Amid all the current dominant form that means he could win the title at next weekend’s Singapore Grand Prix, it’s easy to forget the drama that overshadowed the start of the campaign.
Indeed, early in the year it looked like his championship challenge might be over before it even started, as a series of reliable dramas allowed main rival Charles Leclerc to unlock a very significant advantage in the drivers’ championship.
Then, once Red Bull finally had the reliability of the RB18, Verstappen found himself battling some car characteristics that were not to his liking.
Instead, the car’s weak front end seemed to play perfectly with what teammate Sergio Perez likes about the car, and there was a stage around the Monaco Grand Prix where it looked like the Mexican would even be the main threat to the title.
As the F12022 season continues, it has been very noticeable that both Red Bull and Verstappen were able to find other gear, especially on Sunday.
While the Ferrari F1-75 still looks like a lap-faster car, the progress the RB18 has been able to make with tire degradation has been impressive.
And it is this factor that has played perfectly in the hands of the team, in allowing Verstappen not to lose ground on those occasions when he began to rank.
But more importantly, to help maintain his championship edge, was the fact that he seemed more comfortable with the way the RB18 was developed, which was also taking the car away from what Perez liked.
The shift has prompted some of the suggestions the team has put in place about the promotion push that Verstappen favored.
Max Verstappen, Red Bull Racing RB18
Photography: Alessio Morghese
However, the truth is that the car came more to Verstappen simply through its natural evolution to get better, and in particular opening setup windows that weren’t available in its infancy.
Verstappen’s real achievement wasn’t some aero development or custom setup that was introduced to help him make the gains – it was simply that, with Red Bull losing weight, he then made a double whammy of the gains.
First, losing most of what was thought to be up to 10kg of excess weight at the start of the season enabled the automatic sprint advantage.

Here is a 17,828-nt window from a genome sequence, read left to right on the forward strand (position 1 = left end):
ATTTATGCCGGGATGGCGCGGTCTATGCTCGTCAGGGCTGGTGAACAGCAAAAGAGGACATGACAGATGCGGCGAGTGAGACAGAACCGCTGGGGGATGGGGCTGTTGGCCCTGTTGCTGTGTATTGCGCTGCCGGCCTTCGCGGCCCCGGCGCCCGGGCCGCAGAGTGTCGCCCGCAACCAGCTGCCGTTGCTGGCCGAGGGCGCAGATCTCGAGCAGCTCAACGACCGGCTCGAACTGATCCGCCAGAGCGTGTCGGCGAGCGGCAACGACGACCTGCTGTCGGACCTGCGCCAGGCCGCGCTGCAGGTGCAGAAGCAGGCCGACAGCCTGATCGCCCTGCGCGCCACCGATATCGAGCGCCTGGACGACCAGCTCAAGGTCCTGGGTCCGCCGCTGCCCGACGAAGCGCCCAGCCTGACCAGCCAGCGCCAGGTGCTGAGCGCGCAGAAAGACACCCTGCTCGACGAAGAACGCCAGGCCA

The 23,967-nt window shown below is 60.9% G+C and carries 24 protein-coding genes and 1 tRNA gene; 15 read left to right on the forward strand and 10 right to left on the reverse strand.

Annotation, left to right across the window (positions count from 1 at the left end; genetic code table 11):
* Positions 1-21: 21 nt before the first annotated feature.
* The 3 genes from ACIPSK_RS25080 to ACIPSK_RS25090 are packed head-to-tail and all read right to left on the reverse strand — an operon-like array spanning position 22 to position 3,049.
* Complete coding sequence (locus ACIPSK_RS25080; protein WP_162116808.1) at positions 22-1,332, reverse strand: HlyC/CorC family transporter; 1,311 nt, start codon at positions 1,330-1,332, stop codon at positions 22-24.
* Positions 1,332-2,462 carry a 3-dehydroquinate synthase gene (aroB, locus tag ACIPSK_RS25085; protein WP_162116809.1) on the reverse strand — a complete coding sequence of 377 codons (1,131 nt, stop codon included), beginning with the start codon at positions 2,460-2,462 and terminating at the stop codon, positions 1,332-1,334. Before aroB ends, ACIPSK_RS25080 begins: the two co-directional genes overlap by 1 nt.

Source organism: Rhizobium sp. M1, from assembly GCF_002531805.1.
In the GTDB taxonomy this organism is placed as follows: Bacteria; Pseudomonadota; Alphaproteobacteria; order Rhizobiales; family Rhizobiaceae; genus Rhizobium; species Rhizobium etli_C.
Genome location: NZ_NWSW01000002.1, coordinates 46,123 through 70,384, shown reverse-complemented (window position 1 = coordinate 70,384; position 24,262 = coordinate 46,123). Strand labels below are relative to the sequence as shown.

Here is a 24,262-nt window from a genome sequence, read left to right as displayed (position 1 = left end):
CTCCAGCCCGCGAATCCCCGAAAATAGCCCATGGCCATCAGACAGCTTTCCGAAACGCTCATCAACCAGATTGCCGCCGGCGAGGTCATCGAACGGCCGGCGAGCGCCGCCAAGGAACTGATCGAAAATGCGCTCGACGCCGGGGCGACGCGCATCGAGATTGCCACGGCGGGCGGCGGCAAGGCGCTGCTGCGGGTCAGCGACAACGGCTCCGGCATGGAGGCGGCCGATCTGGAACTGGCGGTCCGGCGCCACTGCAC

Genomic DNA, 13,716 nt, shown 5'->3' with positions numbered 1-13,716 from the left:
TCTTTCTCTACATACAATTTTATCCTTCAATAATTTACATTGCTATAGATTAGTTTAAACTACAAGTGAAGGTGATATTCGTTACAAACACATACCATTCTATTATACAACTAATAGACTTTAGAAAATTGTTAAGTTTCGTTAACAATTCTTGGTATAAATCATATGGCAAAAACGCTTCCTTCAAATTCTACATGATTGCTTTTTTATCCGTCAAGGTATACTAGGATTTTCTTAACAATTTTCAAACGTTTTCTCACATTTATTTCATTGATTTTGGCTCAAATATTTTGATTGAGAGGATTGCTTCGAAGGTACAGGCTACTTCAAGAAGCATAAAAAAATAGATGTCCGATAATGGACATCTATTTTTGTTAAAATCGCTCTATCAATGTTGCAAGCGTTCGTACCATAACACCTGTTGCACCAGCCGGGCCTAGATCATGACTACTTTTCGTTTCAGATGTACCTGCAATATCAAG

In F1, 10kg of weight is said to equal 0.3s per lap, so a rough estimate means a few tenths are gained on the table here.
But perhaps most important for Verstappen, a driver known for his love of the sharp front end of the car, put the extra weight off the car, meaning there were finally some options for moving the ballast.
Even a few kilograms of extra weight transferred toward the rear of the car would have been enough to call into a lazy front end – and make the maneuverability close to what Verstappen craves.
As he explained recently at Monza: “The car was too much, the wrong place for the car plus the extra weight, which is why it was driving a lot less and prone to front locking.”
Red Bull technical director Pierre Wachs made it clear that with Opening the freedom to be more aggressive with the setup, he has played that further to allow Verstappen to get what he wants out of the car.
“At the beginning of the season, we didn’t have the possibility to transfer the weight, and that was part of the preparation,” he said.
“But I think it’s all together and after you find your performance somewhere and it’s a little more difficult to set up the car, then I go for Max.
“I think he can drive any car. Now we have to find a way to give Sergio a car to perform and to compete.”
Sergio Perez, Red Bull Racing RB18
Photo by: Red Bull Content Pool
While Verstappen is fully cooperative with the RB18, more needs to be done to help Perez feel more comfortable.
The situation is easy to understand, Wash says: Perez is not as happy to be treated as he once was on the campaign. But the hard part is coming up with a solution that doesn’t make the car slower.
“The key factor clearly is the balance of the car and the confidence in the car, compared to the beginning of the year when the car was a little more balanced for him and a little bit less for Max,” he said.
“And after the development potential we’ve put on the car during the season, maybe moving away from it is part of it.
“After finding the right setup for him, it’s very hard to get him to be as confident as he can beat him or fight Max.”
In the end, Watch admits that the only way forward might be to sacrifice some final lap time that can be reclaimed by making Perez happier.
“every-time [it is] Tough when you’re trying to develop the car in theory for performance, and after you’re stuck in terms of setup tools to rebalance the car.”
“Then that means you’re going to have to go down a little bit in performance. To get the right balance, that’s required, I would normally say you’re going to lose a little bit of performance to improve it. That’s not to say it’s a lot, but that kind of trend, yeah.”
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